There are many factors to consider in choosing the right structure.

Structure choice

First, if all profits are being extracted for consumption, the introduction of the new rates of dividend tax from April 2016 will result in the aggregate tax payable on profits routed through a company exceeding the tax payable on profits earned by an individual directly. In some cases this additional tax alone will outweigh any savings from maintaining full tax relief on interest.
Second, the two tiers of capital gains tax on property gains made in a company and subsequently distributed to shareholders may be a serious disadvantage. A property gain of £100,000 would bear tax of £28,000 if made personally, leaving £72,000 net. The same gain made in a company would bear corporation tax of about £20,000 and further tax on distribution of around £26,000, leaving only £54,000 net.
Third, direct and indirect ownership of property are treated differently on death. When properties are owned directly, inheritance tax will be calculated by reference to their values at the date of death (net of debt) but, importantly, the properties will be “re-based” to market value for capital gains tax purposes. Realisation by the executors will therefore not normally incur any capital gains tax charge.
By contrast, when shares in a property-owning company are held, inheritance tax will be due by reference to the value of the shares at the date of death, and they will be “re-based” to market value for inheritance tax purposes. But there will be no “re-basing” of the properties themselves. This may be less of a concern if the property company passes to beneficiaries and continues to be run without substantial changes, but it may add significantly to the tax costs if, on death, the portfolio is sold and the proceeds distributed between beneficiaries.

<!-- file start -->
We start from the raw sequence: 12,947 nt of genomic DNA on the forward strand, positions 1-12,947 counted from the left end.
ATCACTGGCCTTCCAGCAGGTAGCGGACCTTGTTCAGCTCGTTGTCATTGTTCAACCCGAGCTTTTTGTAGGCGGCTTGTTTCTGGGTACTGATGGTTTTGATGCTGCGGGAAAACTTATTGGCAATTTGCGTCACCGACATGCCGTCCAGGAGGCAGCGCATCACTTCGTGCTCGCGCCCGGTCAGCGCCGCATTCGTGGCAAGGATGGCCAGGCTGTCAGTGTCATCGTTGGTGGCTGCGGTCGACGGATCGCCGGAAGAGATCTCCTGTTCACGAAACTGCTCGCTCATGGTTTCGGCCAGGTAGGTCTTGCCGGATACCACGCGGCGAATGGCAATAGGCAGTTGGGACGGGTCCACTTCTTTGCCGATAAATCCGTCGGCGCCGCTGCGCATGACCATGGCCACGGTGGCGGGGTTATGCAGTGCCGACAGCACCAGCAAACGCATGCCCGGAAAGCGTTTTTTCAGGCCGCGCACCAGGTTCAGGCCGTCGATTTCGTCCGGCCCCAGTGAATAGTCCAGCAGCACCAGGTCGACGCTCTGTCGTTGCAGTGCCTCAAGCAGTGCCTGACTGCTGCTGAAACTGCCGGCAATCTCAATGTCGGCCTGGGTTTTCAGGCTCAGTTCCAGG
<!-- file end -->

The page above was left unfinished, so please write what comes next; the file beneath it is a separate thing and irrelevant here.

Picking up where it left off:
For an existing portfolio, the costs (including tax costs) of transferring the properties to a company must be considered. If the properties are pregnant with gain, capital gains tax will be an issue unless it is possible to show that the activity amounts to a “business” such that incorporation relief under TCGA 1992, s 162 may be available. If that is the case, the opportunity for a “tax-free” rebasing of the properties is an additional attraction.
In every case stamp duty land tax will also need to be considered. For a partnership or limited liability partnership FA 2003, Sch 15 may offer opportunities for relief but the complex rules will need to be examined carefully.

Start planning now

The changes to relief for costs related to buy-to-let properties are likely to have a profound effect on the economics of many residential property portfolios. Taxpayers should start planning now for April 2017 and beyond.



Sam Inkersole

In 2022, Sam won the Taxation’s Rising Star award at the Taxation Awards in and was named in the Accountancy Age 35 Under 35.